The 50th Anniversary of the Seattle World's Fair is this year. My dad, Jim Moninger, (aka Slim Jim, Slim Pop, Pop Pop or just plain Slim) performed as a water skier in the World's Fair in 1962. There is a committee requesting memories and stories from people who were there. We encouraged my Dad to record one of his stories so I interviewed him and thought I'd post it here.
When he arrived in Seattle after a 76 hour bus ride from Arkansas he saw the arena where he would be skiing. They were building four foot high concrete walls around a football field where the running track was, planning to fill the 26 foot wide 3 feet deep space with water and driving the boat (and pulling the skiers) around the water filled track. It was completely unfinished and they had 2 weeks until the start of the fair.
Dad and the other skiers (about 5 girls and 5 guys total) practiced their show in Lake Washington in freezing cold water due to melting snow running off mountains. In the stadium there would be two ski jump ramps, 12 feet wide and 24 feet long. There were no ramps in Lake Washington. They needed to get to the performance space to practice and work out the details.
About 2 days before the fair was to begin they filled the "moat" with water. The skiers were there to watch as they put a boat in it to see what would happen. After circling the "moat" once, the boat had to come back to where it started and cross over the crazy waves it had made the first time around, which were crashing against the concrete walls and creating very rough waters and erratic waves. Obviously there would be no skiing in those conditions.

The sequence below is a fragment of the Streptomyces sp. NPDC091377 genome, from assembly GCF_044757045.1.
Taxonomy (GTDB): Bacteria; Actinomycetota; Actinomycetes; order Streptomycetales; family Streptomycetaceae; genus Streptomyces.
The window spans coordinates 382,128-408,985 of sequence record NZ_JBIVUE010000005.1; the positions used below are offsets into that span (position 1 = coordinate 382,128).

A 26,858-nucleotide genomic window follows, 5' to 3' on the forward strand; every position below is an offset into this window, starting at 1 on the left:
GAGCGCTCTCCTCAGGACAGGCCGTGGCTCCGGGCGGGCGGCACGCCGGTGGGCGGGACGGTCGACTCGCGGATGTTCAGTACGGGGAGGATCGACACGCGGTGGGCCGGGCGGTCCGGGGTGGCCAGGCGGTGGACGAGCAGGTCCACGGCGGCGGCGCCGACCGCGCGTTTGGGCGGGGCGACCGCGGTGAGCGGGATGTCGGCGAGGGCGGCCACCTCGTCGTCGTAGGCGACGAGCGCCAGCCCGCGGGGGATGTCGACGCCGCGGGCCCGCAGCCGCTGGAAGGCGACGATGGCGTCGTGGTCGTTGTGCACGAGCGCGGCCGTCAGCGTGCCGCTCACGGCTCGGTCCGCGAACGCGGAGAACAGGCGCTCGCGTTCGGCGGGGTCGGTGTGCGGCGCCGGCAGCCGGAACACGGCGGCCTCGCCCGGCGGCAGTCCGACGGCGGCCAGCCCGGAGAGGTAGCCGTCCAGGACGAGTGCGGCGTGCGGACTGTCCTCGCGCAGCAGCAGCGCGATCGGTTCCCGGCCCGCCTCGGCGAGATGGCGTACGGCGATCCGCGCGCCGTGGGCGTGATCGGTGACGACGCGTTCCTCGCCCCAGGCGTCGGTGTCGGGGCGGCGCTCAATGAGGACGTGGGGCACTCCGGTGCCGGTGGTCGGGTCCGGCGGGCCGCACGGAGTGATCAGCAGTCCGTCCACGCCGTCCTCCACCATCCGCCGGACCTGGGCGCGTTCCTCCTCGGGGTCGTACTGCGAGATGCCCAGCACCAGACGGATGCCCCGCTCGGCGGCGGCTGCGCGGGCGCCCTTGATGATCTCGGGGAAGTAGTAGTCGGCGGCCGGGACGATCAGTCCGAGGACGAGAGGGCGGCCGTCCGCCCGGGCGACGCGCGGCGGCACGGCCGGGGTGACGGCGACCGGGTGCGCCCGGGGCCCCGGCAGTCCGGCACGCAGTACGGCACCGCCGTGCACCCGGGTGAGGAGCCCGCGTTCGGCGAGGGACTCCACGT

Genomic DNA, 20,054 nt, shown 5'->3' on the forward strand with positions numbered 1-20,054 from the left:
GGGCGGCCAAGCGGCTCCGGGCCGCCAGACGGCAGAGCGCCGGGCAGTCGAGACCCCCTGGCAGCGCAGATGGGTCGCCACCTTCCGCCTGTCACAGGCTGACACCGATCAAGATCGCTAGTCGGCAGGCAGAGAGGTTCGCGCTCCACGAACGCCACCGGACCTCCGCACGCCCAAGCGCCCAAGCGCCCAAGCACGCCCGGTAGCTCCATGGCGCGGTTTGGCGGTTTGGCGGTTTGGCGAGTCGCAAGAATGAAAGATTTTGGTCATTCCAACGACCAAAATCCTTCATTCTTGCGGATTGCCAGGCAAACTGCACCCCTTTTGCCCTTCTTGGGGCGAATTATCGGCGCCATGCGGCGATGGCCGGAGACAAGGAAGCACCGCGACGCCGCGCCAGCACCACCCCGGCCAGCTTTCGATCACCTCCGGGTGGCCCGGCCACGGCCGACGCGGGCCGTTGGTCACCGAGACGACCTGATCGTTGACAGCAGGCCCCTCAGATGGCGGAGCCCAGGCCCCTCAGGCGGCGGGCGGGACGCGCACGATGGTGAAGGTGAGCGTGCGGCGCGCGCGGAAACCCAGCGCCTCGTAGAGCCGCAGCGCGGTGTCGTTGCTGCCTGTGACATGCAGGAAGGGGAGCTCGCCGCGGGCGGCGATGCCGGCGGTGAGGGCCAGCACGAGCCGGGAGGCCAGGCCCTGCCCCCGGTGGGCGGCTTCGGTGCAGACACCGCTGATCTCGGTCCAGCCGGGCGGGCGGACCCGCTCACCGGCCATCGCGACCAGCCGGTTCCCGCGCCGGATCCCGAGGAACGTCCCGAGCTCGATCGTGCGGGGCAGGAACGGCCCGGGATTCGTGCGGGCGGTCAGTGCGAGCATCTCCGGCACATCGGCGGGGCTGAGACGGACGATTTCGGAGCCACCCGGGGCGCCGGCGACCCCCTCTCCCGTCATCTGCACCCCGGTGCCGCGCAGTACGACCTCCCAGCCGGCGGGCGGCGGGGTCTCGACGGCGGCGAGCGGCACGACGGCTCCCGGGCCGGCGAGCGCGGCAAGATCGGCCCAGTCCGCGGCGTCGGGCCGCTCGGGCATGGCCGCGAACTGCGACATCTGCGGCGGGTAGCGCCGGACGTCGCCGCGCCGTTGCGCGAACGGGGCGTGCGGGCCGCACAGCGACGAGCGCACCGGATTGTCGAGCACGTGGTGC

T-minus 2 days and there were no ideas regarding how to solve the problem.
My dad had lived on a lake for the last 10 years. He had noticed that where they had hung tires on the dock as a bumper for the boat, the tires would absorb the waves of the boat and make the waters still.
So dad suggested it. Line the "moat" with tires. But how do you fasten tires to concrete? Well, Dad suggested attaching wood to the top of the concrete.
In a day workmen built a wooden cap on the inside and outside wall of the moat so they could have something to fasten a rope to and hang tires on.
Meanwhile, the skiers had been enlisted to help. They went to a tire company and loaded up hundreds of tires on rental trucks.
They were down to one day until the fair and their show started. So the skiers themselves and anyone else they could find who was able took hammers, nails, and rope and lined about 100 feet of the track of water with tires on both sides. After running the boat through it they could see that the tires were going to work so they finished out the entire space.
The skiers were down to the wire to organize their show. Their manager made a list of the events in order and they had limited time to practice in the arena. But they started on time.
If you had attended the World's Fair for a day, you would have had 4 chances to see the ski show, three day shows and one at night. When the skiers weren't doing their thing, in between each of their shows there was a full 3 ring circus going on inside the water track, elephants and all walking across a ramp and bridge to cross the moat.
That's not all. While the circus was setting up, a daredevil motorcyclist/tight rope dude would ride his motorcycle from the top of the stadium up a wire that was attached to the top of the Space Needle. He wouldn't get all the way, but he'd go as far as the motor would take him, stand on top of his motorcycle for some fanfare, and then ride back down backwards.
Dad performed for about two months at the World's fair and then had to leave due to an injury that happened right there in that tire lined moat. But that's another story.